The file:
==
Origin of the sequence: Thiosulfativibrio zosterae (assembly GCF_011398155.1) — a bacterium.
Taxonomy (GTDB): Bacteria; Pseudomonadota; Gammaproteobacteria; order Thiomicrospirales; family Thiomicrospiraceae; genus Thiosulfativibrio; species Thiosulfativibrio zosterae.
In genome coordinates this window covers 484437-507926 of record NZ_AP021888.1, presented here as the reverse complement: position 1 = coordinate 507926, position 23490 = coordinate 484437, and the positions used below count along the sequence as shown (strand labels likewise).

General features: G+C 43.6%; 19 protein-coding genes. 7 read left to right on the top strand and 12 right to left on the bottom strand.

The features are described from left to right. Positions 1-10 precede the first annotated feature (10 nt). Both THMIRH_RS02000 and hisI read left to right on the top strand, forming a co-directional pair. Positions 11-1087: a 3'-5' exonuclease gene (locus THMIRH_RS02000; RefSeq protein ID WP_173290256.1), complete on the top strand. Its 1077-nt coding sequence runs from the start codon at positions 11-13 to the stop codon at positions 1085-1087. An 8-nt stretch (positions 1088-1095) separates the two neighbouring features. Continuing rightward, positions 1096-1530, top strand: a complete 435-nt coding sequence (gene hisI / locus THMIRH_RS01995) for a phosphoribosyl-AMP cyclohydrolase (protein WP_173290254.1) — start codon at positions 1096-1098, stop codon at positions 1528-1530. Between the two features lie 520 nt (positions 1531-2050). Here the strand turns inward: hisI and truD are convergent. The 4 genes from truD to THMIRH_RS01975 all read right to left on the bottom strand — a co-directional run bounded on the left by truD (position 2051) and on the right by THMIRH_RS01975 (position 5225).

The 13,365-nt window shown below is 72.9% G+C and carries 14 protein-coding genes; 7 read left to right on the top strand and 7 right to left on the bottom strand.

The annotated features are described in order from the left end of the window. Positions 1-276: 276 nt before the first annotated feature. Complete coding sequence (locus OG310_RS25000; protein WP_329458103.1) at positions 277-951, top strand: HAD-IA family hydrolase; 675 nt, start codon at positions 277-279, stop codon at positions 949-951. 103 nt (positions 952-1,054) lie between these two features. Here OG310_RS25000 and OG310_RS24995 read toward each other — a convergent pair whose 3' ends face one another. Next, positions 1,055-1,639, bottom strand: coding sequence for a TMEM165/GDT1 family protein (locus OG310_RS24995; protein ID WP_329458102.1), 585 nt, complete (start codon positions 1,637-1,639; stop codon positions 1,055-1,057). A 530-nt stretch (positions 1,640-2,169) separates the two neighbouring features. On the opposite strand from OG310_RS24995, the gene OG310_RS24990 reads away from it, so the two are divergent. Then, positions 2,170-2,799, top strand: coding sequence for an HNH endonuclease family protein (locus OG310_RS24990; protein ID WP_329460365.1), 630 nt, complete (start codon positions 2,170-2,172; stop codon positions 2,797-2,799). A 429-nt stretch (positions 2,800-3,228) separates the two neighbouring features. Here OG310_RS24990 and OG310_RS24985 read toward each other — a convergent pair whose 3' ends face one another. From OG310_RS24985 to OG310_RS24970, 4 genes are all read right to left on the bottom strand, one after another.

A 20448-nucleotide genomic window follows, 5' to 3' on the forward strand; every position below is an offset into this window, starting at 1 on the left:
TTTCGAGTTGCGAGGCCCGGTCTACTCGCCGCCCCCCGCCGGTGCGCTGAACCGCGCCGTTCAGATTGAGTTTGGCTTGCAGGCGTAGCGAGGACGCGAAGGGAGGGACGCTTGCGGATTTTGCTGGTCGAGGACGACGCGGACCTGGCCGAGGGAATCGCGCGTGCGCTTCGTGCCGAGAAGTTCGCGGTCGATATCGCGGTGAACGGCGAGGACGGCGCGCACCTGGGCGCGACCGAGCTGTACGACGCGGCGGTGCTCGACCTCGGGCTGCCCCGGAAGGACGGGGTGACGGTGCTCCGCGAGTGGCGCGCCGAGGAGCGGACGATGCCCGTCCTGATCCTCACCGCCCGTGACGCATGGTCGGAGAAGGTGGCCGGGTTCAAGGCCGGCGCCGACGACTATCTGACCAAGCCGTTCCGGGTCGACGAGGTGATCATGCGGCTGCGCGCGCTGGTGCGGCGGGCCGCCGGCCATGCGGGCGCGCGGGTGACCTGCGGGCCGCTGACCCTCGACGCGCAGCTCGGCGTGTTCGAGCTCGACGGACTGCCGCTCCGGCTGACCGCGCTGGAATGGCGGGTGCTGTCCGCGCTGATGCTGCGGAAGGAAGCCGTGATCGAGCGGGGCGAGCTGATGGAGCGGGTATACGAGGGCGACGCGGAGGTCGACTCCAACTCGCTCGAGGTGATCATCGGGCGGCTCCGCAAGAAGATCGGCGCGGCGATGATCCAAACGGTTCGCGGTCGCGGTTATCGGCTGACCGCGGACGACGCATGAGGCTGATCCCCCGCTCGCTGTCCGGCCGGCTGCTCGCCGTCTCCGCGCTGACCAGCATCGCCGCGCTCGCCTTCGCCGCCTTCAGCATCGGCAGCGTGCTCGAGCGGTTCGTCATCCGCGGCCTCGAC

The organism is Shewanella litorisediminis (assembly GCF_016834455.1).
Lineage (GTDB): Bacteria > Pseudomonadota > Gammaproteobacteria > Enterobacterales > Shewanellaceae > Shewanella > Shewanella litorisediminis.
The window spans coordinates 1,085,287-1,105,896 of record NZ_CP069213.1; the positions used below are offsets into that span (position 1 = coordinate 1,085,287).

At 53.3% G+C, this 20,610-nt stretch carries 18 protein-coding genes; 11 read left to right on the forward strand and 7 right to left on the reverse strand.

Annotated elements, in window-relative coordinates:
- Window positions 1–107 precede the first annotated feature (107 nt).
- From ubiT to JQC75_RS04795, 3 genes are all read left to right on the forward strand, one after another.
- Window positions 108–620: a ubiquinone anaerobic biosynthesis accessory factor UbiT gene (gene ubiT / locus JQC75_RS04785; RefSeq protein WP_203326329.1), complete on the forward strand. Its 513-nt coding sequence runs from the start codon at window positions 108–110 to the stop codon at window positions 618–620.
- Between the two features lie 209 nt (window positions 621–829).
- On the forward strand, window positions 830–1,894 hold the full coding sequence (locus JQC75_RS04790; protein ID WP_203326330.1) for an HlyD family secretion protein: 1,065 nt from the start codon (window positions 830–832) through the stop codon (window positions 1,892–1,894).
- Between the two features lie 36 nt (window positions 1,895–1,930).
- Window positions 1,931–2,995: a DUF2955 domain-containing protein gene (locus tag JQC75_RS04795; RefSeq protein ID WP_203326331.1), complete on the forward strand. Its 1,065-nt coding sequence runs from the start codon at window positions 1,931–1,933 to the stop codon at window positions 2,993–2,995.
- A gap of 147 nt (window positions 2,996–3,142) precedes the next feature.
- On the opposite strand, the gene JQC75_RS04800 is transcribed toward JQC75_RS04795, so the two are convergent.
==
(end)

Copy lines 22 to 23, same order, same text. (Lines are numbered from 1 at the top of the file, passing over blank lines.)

- A gap of 147 nt (window positions 2,996–3,142) precedes the next feature.
- On the opposite strand, the gene JQC75_RS04800 is transcribed toward JQC75_RS04795, so the two are convergent.